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In my introduction to Thermodynamics, my lecturer has described the Saturated Vapor Pressure (SVP) as an "equilibrium condition" in which the number of particles condensing and evaporating are equal. However, this doesn't click for me, since under this condition, it seems that during boiling, which occurs at SVP, the amount of vapour would not increase, and rather stay constant, which is not the case.

Furthermore, when describing cooling a vapour into a liquid, my lecturer mentioned cooling it to reduce the SVP such that it falls below the atmospheric pressure to cause it to condense. In this case, it feels slightly unintuitive as to why the vapour won't condense anyways (i.e. without cooling) due to its Partial Pressure (PP) being s.t. PP < SVP < atmospheric pressure, and also how this cooling causing condensation fits in with SVP being an equilibrium condition: does vapour condense to form water so we can have equilibrium between water and vapour, or something similar?

I understand there's likely a lot to unpack here, but I feel that my main source of misunderstanding is how the equilibrium condition stipulation and net formation of vapour/liquid don't quite click for me. My main understanding of SVP is that it is the pressure of the vapour against the surroundings, but I can't quite manage to combine the equilibrium condition with this.

I've tried many different websites, other answers and videos, but none have seemed to reconcile this misunderstanding as of yet. Thank you in advance to those who answer!

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    $\begingroup$ However, this doesn't click for me, since under this condition, it seems that during boiling, which occurs at SVP, the amount of vapour would not increase, and rather stay constant, which is not the case. This system included the whole room. Have you tried to set up an enclosed system at $100^\circ \rm C$ with the pressure inside at one atmosphere? $\endgroup$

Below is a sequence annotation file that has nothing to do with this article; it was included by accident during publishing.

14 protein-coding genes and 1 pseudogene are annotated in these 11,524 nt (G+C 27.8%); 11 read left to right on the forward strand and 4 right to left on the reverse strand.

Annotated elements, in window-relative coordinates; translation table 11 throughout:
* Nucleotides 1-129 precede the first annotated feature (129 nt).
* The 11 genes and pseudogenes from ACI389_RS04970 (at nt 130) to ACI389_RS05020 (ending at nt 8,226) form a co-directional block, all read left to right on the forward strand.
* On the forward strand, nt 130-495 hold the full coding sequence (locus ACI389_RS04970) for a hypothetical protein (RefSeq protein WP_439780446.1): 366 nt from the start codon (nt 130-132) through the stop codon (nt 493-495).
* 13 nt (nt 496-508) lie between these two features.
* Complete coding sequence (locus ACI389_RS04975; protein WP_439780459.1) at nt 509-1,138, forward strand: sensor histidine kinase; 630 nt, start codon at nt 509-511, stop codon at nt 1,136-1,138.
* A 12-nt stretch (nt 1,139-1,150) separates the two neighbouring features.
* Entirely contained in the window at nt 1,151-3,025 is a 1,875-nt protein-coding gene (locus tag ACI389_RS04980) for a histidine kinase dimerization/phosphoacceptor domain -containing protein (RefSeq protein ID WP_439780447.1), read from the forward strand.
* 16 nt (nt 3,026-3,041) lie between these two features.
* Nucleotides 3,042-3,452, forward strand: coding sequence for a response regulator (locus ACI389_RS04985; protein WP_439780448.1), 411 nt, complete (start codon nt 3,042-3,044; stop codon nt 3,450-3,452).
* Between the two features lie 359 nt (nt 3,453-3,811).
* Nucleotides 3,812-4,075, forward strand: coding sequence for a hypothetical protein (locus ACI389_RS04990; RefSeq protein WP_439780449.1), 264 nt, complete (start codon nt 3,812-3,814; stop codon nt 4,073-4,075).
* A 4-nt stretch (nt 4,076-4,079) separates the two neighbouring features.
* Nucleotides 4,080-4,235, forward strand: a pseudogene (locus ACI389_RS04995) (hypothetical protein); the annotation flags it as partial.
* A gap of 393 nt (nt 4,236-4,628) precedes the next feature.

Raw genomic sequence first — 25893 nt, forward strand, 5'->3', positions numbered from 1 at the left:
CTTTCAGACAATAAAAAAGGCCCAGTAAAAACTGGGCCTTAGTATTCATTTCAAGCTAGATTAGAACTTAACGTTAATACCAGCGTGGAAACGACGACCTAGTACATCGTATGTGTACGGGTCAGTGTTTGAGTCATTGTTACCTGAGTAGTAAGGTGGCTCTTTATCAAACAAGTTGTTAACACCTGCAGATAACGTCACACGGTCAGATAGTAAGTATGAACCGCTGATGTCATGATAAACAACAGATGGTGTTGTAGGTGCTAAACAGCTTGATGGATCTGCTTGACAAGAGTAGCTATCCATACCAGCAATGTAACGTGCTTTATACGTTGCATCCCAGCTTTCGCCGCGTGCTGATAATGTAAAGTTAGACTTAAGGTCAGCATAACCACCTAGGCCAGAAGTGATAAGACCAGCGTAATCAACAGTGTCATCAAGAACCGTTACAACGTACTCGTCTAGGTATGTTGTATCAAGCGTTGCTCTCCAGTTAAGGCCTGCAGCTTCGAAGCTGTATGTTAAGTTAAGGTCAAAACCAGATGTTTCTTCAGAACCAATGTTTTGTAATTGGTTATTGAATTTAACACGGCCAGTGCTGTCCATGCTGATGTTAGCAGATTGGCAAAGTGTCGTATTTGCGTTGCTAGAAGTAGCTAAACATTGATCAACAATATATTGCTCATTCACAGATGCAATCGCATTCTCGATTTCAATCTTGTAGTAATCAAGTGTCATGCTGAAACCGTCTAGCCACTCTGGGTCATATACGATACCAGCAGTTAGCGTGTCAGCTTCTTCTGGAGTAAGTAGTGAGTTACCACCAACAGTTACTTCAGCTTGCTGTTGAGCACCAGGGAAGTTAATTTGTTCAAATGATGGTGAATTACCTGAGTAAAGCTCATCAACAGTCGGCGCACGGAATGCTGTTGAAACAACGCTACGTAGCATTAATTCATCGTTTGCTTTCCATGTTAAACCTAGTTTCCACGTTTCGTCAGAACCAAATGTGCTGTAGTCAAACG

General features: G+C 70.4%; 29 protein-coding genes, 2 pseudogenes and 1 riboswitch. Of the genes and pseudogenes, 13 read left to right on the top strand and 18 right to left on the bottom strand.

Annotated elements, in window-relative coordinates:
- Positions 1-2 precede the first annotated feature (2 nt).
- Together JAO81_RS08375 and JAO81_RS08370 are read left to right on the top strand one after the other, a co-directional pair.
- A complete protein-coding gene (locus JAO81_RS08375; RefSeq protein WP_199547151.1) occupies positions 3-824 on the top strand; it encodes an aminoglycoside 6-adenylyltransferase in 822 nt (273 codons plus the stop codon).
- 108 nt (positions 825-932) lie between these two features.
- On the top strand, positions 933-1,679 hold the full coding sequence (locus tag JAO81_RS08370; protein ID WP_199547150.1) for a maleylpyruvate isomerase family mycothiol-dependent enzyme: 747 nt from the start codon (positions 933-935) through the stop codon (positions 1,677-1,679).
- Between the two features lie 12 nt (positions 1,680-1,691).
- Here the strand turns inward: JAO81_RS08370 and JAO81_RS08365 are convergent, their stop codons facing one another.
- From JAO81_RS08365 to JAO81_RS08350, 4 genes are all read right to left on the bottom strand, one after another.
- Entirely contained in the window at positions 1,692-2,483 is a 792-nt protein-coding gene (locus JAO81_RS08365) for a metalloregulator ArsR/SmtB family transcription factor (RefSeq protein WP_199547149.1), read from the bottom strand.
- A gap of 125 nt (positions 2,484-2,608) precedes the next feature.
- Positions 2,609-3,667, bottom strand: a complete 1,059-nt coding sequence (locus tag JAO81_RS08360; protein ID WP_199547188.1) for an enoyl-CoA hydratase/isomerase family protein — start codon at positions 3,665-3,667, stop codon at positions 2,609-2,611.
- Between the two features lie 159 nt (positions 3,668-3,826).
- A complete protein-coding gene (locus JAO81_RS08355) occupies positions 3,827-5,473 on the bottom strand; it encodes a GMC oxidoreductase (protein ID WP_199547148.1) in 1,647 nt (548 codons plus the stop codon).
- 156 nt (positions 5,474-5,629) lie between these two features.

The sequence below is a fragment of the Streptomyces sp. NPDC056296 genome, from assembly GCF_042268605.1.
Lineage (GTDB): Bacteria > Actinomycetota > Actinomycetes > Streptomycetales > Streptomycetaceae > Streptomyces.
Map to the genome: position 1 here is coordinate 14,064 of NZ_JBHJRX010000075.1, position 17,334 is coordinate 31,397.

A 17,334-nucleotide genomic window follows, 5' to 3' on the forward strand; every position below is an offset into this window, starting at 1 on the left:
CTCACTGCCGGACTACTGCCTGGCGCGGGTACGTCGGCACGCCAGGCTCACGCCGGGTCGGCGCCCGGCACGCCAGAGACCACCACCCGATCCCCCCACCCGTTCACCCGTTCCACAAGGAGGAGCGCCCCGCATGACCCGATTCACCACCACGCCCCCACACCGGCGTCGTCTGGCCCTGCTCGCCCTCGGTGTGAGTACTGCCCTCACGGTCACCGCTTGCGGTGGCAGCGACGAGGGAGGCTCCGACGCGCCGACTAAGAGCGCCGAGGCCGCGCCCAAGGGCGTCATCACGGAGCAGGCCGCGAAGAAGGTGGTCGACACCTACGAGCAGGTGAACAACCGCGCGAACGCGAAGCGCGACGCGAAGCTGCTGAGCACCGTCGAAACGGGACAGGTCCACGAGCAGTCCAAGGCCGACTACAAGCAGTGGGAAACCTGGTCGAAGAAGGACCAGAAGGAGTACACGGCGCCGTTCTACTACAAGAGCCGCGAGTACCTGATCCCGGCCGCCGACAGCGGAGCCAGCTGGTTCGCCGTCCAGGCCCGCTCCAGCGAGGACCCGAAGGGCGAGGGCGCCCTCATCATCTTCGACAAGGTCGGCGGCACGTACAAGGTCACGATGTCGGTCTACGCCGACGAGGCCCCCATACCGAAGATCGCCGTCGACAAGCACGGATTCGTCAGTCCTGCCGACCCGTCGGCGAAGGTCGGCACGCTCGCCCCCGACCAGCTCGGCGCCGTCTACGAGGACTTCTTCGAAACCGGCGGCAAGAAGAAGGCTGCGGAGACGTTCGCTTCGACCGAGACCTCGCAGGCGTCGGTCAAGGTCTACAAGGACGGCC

– Farcher
    Feb 12 at 11:14
  • $\begingroup$ Hi, thanks for the reply. I don't quite follow, sorry. An enclosed system (a beaker w/ water and air) was used to demonstrate the equilibrium condition, but I'm not quite sure how this links into boiling of water and an accumulation of vapour. $\endgroup$ Feb 12 at 11:23

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The equilibrium condition your lecturer was talking about was for an enclosed system in a "box" not for a beaker of water open to the atmosphere.

If you left a beaker of water in a room then unless the air in the room was saturated with water vapour there would be a net transfer of water from the liquid to the vapour phase.
You could of course envisage a closed room and lots of water in the beaker when eventually the air in the room was saturated with water vapour and an equilibrium state achieved, there being no net transfer between liquid and vapour.

Imagine that you have a box containing only water and water vapour at a constant temperature - the system. Eventually an equilibrium state would be achieved so that there is no net transfer of water liquid to water vapour and vica versa.
Increasing the temperature of the system would mean that there was a net change from the liquid phase to the vapour phase until an equilibrium state was reached in which there was no net transfer between the liquid and the vapour phases. The vapour pressure would have increased.
If the final temperature was $100^\circ \rm C$ then at equilibrium the vapour pressure would be one atmosphere.

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  • $\begingroup$ This is a really good answer. Thank you very much! My last question here would just be the reasoning behind the net transfer from liquid to gas in open air. Is this just the effect of evaporation in a non "box" system? $\endgroup$ Feb 12 at 11:52
  • $\begingroup$ Yes or it could be boiling if the temperature was high enough. $\endgroup$
    – Farcher
    Feb 12 at 14:26

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